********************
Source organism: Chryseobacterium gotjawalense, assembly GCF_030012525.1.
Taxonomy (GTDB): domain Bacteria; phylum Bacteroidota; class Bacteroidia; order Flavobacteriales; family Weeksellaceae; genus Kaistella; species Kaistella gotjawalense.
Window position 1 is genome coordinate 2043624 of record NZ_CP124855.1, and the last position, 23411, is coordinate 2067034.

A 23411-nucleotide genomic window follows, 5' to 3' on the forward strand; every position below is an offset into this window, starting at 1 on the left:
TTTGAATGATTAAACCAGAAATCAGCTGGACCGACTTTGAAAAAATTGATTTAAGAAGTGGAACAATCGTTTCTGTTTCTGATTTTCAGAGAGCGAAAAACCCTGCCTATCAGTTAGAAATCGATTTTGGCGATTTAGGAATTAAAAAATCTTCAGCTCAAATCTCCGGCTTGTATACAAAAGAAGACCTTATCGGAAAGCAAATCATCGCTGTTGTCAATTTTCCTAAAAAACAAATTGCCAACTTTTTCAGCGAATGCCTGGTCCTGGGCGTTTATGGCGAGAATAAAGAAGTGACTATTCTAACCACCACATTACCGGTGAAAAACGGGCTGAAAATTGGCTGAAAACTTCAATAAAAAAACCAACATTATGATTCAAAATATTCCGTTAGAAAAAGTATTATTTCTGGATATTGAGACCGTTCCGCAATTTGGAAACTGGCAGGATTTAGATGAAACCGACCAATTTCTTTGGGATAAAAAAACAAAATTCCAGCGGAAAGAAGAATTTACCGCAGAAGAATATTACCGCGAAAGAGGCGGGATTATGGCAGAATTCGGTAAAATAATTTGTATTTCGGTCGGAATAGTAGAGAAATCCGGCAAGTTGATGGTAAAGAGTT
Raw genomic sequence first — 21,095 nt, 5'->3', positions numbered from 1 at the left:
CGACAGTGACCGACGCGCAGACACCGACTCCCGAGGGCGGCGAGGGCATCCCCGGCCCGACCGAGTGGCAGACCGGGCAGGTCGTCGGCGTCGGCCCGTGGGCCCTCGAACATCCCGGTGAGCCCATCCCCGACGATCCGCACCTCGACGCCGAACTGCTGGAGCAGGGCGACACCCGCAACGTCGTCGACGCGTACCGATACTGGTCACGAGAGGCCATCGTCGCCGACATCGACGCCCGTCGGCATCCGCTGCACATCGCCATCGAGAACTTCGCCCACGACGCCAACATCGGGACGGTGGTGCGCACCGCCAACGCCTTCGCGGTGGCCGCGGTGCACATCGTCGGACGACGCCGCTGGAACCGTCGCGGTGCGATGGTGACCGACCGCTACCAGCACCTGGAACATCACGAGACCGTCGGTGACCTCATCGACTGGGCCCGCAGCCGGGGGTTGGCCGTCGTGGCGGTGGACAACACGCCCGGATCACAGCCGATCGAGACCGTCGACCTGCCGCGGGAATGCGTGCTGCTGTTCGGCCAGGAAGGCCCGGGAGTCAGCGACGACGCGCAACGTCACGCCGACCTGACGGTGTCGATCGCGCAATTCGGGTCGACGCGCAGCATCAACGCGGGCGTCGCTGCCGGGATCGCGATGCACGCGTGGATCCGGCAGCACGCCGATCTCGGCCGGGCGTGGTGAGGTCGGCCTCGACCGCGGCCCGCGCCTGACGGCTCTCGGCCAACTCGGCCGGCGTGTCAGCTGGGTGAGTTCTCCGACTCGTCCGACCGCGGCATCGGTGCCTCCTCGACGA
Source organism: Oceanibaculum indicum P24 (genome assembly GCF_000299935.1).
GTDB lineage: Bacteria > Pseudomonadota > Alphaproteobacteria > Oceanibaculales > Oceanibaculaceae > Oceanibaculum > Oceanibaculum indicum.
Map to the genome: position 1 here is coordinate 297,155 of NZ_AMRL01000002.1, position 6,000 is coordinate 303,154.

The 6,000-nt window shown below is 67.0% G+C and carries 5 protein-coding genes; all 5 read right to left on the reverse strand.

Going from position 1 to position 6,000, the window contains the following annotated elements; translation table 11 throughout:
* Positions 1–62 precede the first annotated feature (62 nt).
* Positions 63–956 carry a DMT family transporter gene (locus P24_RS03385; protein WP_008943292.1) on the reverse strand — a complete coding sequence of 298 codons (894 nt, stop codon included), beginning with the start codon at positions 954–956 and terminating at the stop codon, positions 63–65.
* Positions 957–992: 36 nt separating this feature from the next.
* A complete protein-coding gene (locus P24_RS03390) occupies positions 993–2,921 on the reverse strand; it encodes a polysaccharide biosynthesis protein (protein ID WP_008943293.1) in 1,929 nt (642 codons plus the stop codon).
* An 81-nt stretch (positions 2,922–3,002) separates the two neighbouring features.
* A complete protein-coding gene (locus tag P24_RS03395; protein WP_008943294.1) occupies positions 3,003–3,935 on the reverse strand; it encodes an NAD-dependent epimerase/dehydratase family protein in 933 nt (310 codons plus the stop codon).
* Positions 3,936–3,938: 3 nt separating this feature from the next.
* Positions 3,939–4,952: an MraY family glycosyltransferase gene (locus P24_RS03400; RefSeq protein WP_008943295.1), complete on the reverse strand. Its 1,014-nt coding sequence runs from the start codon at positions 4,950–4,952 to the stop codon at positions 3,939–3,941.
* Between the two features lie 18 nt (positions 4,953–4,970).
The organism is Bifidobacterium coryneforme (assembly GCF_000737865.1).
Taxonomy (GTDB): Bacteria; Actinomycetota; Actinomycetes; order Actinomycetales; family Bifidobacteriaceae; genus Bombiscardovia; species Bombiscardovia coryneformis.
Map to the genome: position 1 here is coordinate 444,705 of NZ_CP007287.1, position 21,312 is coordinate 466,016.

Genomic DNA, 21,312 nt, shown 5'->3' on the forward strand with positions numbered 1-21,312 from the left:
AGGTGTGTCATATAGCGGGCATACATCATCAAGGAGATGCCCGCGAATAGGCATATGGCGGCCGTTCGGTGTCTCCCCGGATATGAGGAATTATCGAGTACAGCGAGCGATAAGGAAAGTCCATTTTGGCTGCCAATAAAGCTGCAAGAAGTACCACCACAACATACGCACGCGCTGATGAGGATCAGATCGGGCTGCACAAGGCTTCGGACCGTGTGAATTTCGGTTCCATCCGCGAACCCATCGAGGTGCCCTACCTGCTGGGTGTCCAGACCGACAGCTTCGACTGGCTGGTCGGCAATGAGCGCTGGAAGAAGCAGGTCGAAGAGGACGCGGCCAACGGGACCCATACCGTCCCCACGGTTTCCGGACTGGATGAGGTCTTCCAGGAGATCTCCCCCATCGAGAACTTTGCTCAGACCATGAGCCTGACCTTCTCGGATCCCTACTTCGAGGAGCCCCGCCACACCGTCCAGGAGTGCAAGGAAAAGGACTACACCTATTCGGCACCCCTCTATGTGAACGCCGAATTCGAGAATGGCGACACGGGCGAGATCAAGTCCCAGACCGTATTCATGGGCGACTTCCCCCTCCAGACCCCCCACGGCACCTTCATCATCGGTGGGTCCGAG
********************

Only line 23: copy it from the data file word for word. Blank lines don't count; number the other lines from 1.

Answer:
Taxonomy (GTDB): Bacteria; Actinomycetota; Actinomycetes; order Actinomycetales; family Bifidobacteriaceae; genus Bombiscardovia; species Bombiscardovia coryneformis.